Nine - Killing Angels (Cover Artwork)
Staff Review

Nine

Nine: Killing Angels

Killing Angels (2004)

Deathwish


3.5
Most people usually would think about the same things if you were to ask them what Sweden is like. Beautiful blonde women, snow, and people with names like Sven and Magnus. Upon further questioning, anybody who's into metal would also note the Swedish metal that has such a signature sound. Well, Jac...

Most people usually would think about the same things if you were to ask them what Sweden is like. Beautiful blonde women, snow, and people with names like Sven and Magnus. Upon further questioning, anybody who's into metal would also note the Swedish metal that has such a signature sound. Well, Jacob Bannon's label Deathwish Inc. have gone out and signed Sweden's latest export, Nine, and have put out their American debut, Killing Angels.

It's quite clear that the main attempt of these guys is to be unrelentingly brutal, and in that right, there's no doubt they've succeeded. Each of the album's 10 tracks is just as heavy and pounding as the last. There's no song that sticks out above any others as being weak, so the album flows well together. These guys take you on a really intense ride, and thankfully manage to keep that ride interesting. A lot of times with metal albums, things tend to just mold together, and sound like it's just one big song, but Nine keep each track different, and fuse in some different elements so that it never really gets the chance to grow tiresome.

Upon first listen of Killing Angels, I couldn't help but notice how strong the vocals are. I'm not normally one for the throaty, scruffy-sounding growls, but Nine's vocalist really knows how to pull it off. He uses just the right amount of emphasis, and puts a lot of passion in it, which is immediately evident. Singers for bands like this often feel so uninspired and lazy that it turns you off immediately. That's not the case at all here luckily, as these vocals will really grab you by the neck and make you pay attention to what he has to say. The best showing of the singer's vocal talents comes in "33," and no, it's not a Coheed And Cambria cover. It's one of the strongest tracks on the album, and provides some excellent guitar work and drumming as well. It has some really driving riffs, and the vocals work very well off of them, with the drumming keeping a great tempo. That's one of the things I find so appealing about this album, is that it doesn't feel the need to be as fast as possible and have double bass drums going at lightning speed, it just plays off its strengths.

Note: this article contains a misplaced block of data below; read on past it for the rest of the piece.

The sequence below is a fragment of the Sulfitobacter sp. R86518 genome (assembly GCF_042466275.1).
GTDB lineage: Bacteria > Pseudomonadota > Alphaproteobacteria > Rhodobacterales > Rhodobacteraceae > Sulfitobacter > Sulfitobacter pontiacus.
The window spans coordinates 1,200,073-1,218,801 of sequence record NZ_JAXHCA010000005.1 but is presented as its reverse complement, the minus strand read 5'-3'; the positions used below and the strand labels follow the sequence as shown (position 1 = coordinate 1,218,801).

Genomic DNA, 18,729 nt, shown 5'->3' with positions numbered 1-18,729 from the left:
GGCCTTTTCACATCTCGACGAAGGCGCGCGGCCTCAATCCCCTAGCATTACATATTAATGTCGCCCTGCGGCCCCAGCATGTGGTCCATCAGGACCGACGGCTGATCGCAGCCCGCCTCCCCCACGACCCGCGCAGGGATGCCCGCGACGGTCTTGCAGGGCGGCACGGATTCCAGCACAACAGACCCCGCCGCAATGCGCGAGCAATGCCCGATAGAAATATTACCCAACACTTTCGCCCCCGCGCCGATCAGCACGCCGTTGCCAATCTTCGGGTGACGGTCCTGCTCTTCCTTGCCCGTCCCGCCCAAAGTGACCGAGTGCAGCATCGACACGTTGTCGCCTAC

Nine work quite well as cohesive musicians, providing some great framework for the vocals. It's not the fastest, and not the hardest, but it's technically very tight, and the chord progressions are solid throughout. The delivery of the vocals sounds so good because of the work laid down with the guitar, bass, and drums. As I mentioned, not everything has to be played at blistering speed, as there's some moments of really eerie guitar, but it works well. The textures flow, the moods flow, and the drive just doesn't quit though the entire album.

I've never been too big a fan of metal, as it's just always sounded so boring and lame to me. There are of course bands who do things differently, and don't run with the rest of the pack, but it seems to be few and far between with metal. This release, however, has really impressed me. The vocals are excellent, and the rest of the music is just on point. The production has been done very well without sounding overdone; it only adds to the album. For fans of metal, this is definitely something you'll want to check out.